Day #209: Know your spinal cord – Microglia
It’s day fifty-one of knowing your spinal cord! For those of you who just found us, fear not we have all these posts in reverse chronological order listed in our neuroanatomy category. For everyone else, lately we’ve been talking about glial cells. This came about from the post on glial scarring which made me realize we should probably define glia. There are four types of glial cells found in the spinal cord (that we know of) we’ve covered three of them already and today we are talking about the last kind, the microglia.
While all the other glial cells got cool names, microglia got stuck with micro (small) and glia, the name of the group. While the name may start as micro-, they are macro, macrophage cells that is, making them part of the immune system. Below is a drawing of what microglia look like and an outline of its function. Microglia account for 10–15% of all cells found within the brain, that’s a lot of cells. Now like all the types of cell in the glial family they have multiple roles, but first let’s talk about what a macrophage is since that is the primary function.
Macrophage (greek for “big eaters”) are exactly as the name suggests, they eat things. The macrophage are a type of white blood cell, that engulfs and digests cellular debris, foreign substances, microbes, and anything else that does not have the type of proteins specific to healthy body cells on its surface. The process is as cool as you might imagine (if you’re a bio nerd like I am anyway). Below is an animation showing a macrophage hunting down and eating a bacteria (tiny pair of black dots). The large circles are your red blood cells and the macrophage actually follows the bacteria and eats it.
So now that we’ve geeked out over that. Let’s talk about why microglia are needed (aside from the animation above). In addition to being very sensitive to small changes in their environment, each microglial cell also physically surveys its domain on a regular basis. This action is carried out in the ameboid and resting states (image below highlighting the process). While moving through its set region, if the microglial cell finds any foreign material, damaged cells, apoptotic cells (cells going through programed cell death), neurofibrillary tangles (hyperphosphorylated tau protein, commonly known as a marker for alzheimer’s), DNA fragments, or plaques it will activate and phagocytose (consume) the material or cell.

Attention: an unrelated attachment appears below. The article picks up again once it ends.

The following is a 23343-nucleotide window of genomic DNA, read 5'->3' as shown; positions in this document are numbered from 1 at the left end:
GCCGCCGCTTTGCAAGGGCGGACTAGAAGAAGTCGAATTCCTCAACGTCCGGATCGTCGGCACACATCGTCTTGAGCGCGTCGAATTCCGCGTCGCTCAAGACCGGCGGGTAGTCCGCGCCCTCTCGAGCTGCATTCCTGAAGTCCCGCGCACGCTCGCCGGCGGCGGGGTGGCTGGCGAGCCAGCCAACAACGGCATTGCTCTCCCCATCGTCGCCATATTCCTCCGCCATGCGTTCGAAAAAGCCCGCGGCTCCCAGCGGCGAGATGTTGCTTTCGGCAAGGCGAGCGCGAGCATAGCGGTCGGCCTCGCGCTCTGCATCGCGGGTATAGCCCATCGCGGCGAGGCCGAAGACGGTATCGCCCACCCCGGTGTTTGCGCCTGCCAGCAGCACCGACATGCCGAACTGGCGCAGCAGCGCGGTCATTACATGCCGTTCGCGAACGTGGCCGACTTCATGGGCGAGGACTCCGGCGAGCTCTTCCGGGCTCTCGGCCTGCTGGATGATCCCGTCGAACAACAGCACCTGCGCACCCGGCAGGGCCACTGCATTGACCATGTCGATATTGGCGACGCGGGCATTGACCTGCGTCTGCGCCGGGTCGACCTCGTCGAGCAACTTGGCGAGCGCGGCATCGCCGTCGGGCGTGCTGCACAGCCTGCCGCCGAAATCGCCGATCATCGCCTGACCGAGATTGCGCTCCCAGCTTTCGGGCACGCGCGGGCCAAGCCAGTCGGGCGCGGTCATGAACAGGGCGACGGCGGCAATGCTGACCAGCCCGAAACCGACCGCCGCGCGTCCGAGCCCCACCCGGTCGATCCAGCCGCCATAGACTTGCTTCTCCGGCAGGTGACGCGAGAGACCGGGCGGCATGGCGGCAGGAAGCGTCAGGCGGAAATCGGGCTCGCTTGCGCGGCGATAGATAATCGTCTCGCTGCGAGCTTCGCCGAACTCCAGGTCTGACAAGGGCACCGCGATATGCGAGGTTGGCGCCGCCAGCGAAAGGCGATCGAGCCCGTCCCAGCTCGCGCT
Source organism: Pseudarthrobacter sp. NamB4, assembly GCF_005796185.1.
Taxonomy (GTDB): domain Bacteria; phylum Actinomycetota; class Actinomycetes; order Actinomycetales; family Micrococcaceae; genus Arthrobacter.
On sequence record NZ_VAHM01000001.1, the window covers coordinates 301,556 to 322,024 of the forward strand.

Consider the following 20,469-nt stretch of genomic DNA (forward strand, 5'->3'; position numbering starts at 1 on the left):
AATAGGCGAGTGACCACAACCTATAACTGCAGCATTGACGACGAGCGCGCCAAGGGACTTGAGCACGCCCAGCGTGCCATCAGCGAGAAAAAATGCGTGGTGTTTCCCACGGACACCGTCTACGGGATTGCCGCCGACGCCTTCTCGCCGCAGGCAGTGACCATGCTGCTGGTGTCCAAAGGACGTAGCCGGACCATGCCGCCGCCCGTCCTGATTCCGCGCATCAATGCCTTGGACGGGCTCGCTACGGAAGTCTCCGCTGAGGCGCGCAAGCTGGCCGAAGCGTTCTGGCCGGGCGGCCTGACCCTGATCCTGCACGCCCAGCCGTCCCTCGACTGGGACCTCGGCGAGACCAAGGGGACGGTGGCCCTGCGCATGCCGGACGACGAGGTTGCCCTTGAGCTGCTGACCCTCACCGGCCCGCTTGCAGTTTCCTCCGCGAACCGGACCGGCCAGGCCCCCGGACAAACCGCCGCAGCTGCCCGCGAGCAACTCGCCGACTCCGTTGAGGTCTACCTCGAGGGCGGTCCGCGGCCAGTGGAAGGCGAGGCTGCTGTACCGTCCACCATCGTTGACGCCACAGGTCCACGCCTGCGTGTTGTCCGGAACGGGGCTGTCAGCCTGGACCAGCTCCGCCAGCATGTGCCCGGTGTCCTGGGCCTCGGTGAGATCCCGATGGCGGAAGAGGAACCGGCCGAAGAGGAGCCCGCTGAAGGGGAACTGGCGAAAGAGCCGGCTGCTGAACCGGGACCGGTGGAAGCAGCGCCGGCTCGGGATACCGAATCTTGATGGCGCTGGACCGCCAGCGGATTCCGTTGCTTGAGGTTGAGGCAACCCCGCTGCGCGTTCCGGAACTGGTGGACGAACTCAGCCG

In this manner microglial cells also act as “housekeepers”, cleaning up random cellular debris. During developmental wiring of the brain, microglial cells play a large role regulating numbers of neural precursor cells and removing apoptotic neurons. There is also evidence that microglia can refine synaptic circuitry by engulfing and eliminating synapses. This was first seen in spinal lesions in 1968 Post development, the majority of dead or apoptotic cells are found in the cerebral cortex and the subcortical white matter. This may explain why the majority of ameboid microglial cells are found within the “fountains of microglia” in the cerebral cortex.
Recent research verified, that microglial processes constantly monitor neuronal functions through specialized somatic junctions, and sense the “well-being” of nerve cells. Via this intercellular communication pathway, microglia are capable of exerting robust neuroprotective effects, contributing significantly to repair after damage. Which brings us to the idea that microglia (like all of the glial cells we’ve looked at) have an important role in the regeneration of damaged tissues. For example, the image below shows activation of the microglia in the spinal cord after damage (left side of the cord).
As with the last three glial cell types, we have to include a small disclaimer that this is just a small slice of the complex life of the microglia and its responsibilities in the spinal cord and brain. We could dedicate a whole blog to any one of these glial cell types in particular and we would probably still miss key features or functions. However, this should give you a good introduction to the microglia and some of the key functions it has. When we talk about using biology to repair spinal cord damage, more than likely it will involve, in part, glial cells. This concludes our introduction to glial cell types, so we hope that our previous post on glial scarring makes more sense now.
What’s next? Not sure, but as always, we’ll think of something.
Until next time, don’t stop learning!